A population-based matched cohort study of early pregnancy outcomes following COVID-19 vaccination and SARS-CoV-2 infection

Calvert, Clara and Carruthers, Jade and Denny, Cheryl and Donaghy, Jack and Hillman, Sam and Hopcroft, Lisa E. M. and Hopkins, Leanne and Goulding, Anna and Lindsay, Laura and McLaughlin, Terry and Moore, Emily and Pan, Jiafeng and Taylor, Bob and Almaghrabi, Fatima and Auyeung, Bonnie and Bhaskaran, Krishnan and Gibbons, Cheryl L. and Katikireddi, Srinivasa Vittal and McCowan, Colin and Murray, Josie and O’Leary, Maureen and Ritchie, Lewis D. and Shah, Syed Ahmar and Simpson, Colin R. and Robertson, Chris and Sheikh, Aziz and Stock, Sarah J. and Wood, Rachael (2022) A population-based matched cohort study of early pregnancy outcomes following COVID-19 vaccination and SARS-CoV-2 infection. Nature Communications, 13 (1). 6124. ISSN 2041-1723 (https://doi.org/10.1038/s41467-022-33937-y)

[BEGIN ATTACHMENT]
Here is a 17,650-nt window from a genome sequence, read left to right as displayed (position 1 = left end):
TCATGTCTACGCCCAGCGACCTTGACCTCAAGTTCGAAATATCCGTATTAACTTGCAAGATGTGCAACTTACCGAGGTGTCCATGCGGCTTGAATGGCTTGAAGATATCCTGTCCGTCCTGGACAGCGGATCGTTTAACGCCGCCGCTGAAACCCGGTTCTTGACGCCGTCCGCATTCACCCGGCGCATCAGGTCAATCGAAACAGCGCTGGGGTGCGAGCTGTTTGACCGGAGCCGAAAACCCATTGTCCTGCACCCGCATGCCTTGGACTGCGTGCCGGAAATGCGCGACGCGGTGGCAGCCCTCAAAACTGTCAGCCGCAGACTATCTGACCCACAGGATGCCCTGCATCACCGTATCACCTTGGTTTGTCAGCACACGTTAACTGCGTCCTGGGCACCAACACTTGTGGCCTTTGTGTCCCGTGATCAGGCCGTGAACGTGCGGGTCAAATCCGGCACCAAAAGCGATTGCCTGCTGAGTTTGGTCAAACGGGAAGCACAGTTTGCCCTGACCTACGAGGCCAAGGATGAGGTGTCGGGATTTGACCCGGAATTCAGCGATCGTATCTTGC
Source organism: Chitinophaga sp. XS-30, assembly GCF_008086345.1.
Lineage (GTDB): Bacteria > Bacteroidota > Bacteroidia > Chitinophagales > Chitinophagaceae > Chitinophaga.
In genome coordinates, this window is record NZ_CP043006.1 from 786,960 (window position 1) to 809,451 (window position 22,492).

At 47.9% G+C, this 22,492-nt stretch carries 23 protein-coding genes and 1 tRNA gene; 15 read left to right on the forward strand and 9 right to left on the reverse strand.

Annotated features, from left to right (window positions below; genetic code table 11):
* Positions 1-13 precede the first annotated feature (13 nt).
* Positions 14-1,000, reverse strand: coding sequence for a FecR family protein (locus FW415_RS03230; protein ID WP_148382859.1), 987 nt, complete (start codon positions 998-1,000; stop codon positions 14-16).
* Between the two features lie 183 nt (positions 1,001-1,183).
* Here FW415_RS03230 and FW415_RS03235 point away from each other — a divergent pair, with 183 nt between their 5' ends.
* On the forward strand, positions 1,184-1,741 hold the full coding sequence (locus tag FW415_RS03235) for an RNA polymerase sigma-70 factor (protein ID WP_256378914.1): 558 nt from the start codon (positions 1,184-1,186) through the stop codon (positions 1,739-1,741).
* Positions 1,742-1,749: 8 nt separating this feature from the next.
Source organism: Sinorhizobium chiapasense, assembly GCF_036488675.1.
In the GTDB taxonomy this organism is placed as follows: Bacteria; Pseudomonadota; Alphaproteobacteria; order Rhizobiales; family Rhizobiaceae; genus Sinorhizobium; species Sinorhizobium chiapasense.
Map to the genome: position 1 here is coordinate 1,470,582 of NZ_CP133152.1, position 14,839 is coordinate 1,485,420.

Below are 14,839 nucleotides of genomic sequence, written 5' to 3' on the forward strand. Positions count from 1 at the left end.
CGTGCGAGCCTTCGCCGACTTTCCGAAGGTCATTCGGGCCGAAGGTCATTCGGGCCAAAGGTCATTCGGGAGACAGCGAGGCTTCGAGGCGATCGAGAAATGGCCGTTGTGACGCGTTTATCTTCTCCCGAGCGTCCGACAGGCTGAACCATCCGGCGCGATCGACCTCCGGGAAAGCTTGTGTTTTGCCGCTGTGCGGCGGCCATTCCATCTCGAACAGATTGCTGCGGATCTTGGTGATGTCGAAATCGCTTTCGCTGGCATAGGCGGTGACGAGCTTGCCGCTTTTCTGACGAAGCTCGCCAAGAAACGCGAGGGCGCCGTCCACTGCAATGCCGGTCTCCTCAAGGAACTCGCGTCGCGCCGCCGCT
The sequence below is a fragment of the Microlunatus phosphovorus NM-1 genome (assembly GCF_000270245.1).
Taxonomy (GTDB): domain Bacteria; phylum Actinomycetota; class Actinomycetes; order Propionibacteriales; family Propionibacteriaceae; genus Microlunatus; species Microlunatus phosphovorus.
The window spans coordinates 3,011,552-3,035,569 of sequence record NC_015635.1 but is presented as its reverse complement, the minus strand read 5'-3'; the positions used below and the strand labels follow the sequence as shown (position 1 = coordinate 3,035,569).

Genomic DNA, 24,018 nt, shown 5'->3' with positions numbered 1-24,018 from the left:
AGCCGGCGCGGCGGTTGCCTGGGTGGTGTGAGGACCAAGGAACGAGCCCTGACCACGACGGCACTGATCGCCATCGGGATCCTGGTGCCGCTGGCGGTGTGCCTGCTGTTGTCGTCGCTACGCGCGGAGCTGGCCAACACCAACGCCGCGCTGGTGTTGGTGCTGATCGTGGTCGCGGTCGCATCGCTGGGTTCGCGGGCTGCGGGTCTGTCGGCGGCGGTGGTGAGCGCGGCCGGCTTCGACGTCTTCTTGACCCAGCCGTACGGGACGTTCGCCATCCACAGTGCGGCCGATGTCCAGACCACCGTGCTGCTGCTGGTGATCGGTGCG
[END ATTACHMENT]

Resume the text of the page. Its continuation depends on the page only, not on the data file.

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Data on the safety of COVID-19 vaccines in early pregnancy are limited. We conducted a national, population-based, matched cohort study assessing associations between COVID-19 vaccination and miscarriage prior to 20 weeks gestation and, separately, ectopic pregnancy. We identified women in Scotland vaccinated between 6 weeks preconception and 19 weeks 6 days gestation (for miscarriage; n = 18,780) or 2 weeks 6 days gestation (for ectopic; n = 10,570). Matched, unvaccinated women from the pre-pandemic and, separately, pandemic periods were used as controls. Here we show no association between vaccination and miscarriage (adjusted Odds Ratio [aOR], pre-pandemic controls = 1.02, 95% Confidence Interval [CI] = 0.96–1.09) or ectopic pregnancy (aOR = 1.13, 95% CI = 0.92–1.38). We undertook additional analyses examining confirmed SARS-CoV-2 infection as the exposure and similarly found no association with miscarriage or ectopic pregnancy. Our findings support current recommendations that vaccination remains the safest way for pregnant women to protect themselves and their babies from COVID-19.